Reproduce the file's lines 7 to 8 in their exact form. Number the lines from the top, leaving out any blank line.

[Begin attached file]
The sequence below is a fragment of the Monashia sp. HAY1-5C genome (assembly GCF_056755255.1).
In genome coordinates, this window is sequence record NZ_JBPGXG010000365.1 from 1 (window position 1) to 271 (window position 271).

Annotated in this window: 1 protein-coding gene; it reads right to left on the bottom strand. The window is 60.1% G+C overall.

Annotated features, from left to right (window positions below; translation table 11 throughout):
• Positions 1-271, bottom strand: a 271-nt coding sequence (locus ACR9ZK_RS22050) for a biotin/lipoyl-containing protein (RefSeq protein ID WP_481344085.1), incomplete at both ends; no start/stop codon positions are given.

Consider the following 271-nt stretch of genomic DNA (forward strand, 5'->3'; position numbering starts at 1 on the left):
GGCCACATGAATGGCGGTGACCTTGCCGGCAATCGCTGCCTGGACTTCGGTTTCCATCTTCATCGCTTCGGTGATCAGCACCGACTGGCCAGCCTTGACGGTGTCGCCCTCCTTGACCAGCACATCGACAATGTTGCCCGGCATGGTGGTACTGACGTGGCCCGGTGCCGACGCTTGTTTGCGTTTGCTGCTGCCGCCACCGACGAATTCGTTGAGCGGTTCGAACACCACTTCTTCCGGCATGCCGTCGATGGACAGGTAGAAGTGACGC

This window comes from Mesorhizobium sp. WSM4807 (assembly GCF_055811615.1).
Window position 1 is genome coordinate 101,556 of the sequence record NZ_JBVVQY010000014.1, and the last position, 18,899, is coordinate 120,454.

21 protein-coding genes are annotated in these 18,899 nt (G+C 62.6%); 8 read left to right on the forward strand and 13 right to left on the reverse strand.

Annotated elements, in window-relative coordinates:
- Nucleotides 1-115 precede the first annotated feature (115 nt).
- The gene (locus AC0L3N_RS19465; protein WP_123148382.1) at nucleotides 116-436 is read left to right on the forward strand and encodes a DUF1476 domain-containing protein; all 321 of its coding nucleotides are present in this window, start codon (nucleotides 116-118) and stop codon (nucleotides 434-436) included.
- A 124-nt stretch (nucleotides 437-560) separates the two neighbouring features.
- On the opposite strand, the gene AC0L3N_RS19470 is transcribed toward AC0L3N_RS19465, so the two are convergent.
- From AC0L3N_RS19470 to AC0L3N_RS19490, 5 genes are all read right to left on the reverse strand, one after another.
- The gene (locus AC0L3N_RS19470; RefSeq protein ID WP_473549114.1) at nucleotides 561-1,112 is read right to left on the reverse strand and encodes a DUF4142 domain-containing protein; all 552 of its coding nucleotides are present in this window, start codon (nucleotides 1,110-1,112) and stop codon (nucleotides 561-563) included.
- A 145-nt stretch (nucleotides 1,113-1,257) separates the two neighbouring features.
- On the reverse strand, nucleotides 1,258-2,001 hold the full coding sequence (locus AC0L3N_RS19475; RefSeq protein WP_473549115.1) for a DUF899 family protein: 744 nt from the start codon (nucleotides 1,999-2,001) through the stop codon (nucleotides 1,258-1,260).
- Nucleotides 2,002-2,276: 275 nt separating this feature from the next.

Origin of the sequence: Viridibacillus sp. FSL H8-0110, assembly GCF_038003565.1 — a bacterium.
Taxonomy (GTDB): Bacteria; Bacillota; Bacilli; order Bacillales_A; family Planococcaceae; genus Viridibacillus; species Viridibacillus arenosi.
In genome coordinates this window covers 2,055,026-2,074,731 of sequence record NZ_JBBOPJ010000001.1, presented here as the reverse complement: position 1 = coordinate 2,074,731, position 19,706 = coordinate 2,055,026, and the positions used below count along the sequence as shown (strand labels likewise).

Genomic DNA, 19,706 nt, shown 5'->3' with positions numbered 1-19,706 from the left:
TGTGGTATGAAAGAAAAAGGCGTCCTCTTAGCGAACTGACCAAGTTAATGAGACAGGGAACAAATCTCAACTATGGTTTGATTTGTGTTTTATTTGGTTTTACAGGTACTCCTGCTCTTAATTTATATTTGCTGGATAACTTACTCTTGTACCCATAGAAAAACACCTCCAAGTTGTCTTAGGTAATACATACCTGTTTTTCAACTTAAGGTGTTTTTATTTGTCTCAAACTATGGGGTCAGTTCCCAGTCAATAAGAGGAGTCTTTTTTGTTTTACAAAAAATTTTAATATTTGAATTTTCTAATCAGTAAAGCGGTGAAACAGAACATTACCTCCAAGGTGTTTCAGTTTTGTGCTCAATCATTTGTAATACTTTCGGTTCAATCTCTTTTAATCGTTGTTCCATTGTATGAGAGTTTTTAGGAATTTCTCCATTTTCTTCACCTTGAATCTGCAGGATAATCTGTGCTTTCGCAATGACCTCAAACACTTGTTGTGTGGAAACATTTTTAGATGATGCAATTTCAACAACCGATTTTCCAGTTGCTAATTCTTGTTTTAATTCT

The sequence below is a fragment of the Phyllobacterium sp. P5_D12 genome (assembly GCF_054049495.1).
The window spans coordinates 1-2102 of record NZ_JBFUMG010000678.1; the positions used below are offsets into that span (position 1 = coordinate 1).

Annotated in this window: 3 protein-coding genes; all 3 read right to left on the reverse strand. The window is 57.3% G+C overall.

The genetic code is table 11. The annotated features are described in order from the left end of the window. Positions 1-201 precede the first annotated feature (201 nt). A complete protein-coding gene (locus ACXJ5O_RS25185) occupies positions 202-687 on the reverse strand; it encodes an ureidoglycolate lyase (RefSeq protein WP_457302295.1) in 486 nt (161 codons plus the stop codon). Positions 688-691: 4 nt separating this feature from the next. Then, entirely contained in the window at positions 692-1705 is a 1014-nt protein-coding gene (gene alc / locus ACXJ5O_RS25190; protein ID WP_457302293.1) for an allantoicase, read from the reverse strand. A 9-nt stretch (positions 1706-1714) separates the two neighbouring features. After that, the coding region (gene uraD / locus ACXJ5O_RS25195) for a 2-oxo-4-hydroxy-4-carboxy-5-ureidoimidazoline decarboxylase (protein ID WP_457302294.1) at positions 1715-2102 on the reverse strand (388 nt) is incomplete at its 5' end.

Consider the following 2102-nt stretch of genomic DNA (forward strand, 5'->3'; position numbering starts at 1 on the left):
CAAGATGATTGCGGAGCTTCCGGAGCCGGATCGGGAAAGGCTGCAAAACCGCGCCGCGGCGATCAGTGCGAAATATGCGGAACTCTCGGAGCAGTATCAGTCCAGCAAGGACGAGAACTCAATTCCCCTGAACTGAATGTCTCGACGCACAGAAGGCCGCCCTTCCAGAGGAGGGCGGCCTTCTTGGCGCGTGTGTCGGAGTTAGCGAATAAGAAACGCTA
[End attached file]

GGCCACATGAATGGCGGTGACCTTGCCGGCAATCGCTGCCTGGACTTCGGTTTCCATCTTCATCGCTTCGGTGATCAGCACCGACTGGCCAGCCTTGACGGTGTCGCCCTCCTTGACCAGCACATCGACAATGTTGCCCGGCATGGTGGTACTGACGTGGCCCGGTGCCGACGCTTGTTTGCGTTTGCTGCTGCCGCCACCGACGAATTCGTTGAGCGGTTCGAACACCACTTCTTCCGGCATGCCGTCGATGGACAGGTAGAAGTGACGC

This window comes from Mesorhizobium sp. WSM4807 (assembly GCF_055811615.1).